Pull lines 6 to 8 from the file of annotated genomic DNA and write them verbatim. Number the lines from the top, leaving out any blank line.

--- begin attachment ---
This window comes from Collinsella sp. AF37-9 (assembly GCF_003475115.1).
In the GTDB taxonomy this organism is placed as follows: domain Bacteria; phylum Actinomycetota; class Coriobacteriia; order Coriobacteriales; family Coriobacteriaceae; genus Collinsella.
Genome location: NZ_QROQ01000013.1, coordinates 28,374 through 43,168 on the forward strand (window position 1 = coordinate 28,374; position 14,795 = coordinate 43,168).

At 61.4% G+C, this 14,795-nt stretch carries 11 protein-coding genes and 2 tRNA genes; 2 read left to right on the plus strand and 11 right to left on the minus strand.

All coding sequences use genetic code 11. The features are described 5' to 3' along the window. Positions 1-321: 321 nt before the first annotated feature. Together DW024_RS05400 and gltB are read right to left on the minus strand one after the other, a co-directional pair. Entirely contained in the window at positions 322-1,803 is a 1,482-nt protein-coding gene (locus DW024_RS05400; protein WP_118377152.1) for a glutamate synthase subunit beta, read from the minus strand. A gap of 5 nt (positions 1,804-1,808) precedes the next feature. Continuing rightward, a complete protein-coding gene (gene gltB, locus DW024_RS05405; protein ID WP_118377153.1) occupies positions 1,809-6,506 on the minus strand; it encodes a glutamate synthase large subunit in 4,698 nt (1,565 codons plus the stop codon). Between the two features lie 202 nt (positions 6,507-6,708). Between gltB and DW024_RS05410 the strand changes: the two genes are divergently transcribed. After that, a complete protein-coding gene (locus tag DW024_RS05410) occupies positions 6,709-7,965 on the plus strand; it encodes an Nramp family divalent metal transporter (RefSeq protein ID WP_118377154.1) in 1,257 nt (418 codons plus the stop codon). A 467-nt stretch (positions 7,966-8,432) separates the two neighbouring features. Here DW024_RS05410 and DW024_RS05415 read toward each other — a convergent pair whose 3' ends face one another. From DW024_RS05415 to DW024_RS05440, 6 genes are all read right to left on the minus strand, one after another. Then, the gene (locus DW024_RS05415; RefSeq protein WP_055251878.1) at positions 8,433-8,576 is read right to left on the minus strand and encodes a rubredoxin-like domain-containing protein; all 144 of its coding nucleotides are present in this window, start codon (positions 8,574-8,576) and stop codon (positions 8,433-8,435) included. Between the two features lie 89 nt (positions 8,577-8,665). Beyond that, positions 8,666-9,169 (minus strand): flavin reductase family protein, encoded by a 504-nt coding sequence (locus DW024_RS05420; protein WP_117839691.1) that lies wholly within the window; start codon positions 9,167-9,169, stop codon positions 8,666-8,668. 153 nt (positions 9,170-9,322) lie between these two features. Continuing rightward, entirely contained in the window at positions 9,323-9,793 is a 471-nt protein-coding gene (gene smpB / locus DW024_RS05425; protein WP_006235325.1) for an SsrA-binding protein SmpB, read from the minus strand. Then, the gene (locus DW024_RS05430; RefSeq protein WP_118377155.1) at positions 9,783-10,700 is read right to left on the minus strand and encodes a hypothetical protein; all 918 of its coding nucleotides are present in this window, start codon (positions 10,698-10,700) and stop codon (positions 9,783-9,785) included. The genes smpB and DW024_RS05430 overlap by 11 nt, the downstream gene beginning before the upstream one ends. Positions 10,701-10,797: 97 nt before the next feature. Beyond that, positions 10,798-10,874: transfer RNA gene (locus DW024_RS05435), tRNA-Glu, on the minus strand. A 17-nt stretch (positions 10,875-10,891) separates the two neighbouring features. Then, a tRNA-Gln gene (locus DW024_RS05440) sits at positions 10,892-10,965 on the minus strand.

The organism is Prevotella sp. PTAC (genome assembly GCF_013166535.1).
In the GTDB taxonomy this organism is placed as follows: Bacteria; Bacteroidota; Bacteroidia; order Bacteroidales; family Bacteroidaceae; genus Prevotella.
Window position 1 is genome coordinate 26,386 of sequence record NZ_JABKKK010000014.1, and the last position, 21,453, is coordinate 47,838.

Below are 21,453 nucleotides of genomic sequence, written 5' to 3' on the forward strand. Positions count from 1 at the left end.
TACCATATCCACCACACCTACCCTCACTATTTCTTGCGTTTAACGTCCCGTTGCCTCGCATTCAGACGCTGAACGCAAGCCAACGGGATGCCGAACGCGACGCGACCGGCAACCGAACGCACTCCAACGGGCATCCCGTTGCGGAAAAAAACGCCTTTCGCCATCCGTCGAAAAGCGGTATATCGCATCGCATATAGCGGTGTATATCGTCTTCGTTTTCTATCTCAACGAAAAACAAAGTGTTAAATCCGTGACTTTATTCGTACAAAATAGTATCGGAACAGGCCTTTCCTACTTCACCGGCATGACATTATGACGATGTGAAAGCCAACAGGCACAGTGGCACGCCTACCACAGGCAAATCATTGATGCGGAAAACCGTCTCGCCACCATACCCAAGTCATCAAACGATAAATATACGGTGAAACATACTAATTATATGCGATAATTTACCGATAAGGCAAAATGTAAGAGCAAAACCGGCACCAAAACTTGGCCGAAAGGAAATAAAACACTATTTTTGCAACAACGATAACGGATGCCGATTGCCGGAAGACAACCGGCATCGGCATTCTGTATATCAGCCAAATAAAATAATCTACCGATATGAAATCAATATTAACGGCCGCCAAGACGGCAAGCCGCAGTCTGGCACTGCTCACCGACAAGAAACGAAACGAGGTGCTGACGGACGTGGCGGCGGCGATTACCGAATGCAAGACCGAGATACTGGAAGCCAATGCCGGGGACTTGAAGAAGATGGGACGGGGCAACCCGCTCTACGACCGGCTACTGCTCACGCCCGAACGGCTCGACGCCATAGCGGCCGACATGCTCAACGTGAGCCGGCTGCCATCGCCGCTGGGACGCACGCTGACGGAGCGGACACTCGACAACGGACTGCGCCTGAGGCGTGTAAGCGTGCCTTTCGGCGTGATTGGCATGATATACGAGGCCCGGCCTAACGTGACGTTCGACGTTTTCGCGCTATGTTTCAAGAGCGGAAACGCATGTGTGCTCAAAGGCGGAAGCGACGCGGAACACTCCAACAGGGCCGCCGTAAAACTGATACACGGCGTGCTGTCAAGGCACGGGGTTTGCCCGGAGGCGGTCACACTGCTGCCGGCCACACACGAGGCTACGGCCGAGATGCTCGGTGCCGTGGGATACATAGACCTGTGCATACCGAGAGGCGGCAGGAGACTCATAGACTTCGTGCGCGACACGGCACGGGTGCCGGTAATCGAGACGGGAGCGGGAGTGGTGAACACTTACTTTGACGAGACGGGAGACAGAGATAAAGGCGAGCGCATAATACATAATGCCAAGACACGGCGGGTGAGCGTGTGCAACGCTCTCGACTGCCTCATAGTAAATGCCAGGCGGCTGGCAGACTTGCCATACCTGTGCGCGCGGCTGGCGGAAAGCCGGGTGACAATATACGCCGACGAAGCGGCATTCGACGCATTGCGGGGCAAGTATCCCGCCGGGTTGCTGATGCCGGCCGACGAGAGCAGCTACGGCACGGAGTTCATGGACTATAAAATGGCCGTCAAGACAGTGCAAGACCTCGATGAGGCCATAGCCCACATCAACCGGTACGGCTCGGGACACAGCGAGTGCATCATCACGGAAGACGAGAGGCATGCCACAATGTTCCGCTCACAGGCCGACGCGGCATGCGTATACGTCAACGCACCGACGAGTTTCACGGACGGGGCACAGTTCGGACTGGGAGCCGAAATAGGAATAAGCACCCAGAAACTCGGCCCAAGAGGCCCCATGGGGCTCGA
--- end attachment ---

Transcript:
The organism is Prevotella sp. PTAC (genome assembly GCF_013166535.1).
In the GTDB taxonomy this organism is placed as follows: Bacteria; Bacteroidota; Bacteroidia; order Bacteroidales; family Bacteroidaceae; genus Prevotella.
Window position 1 is genome coordinate 26,386 of sequence record NZ_JABKKK010000014.1, and the last position, 21,453, is coordinate 47,838.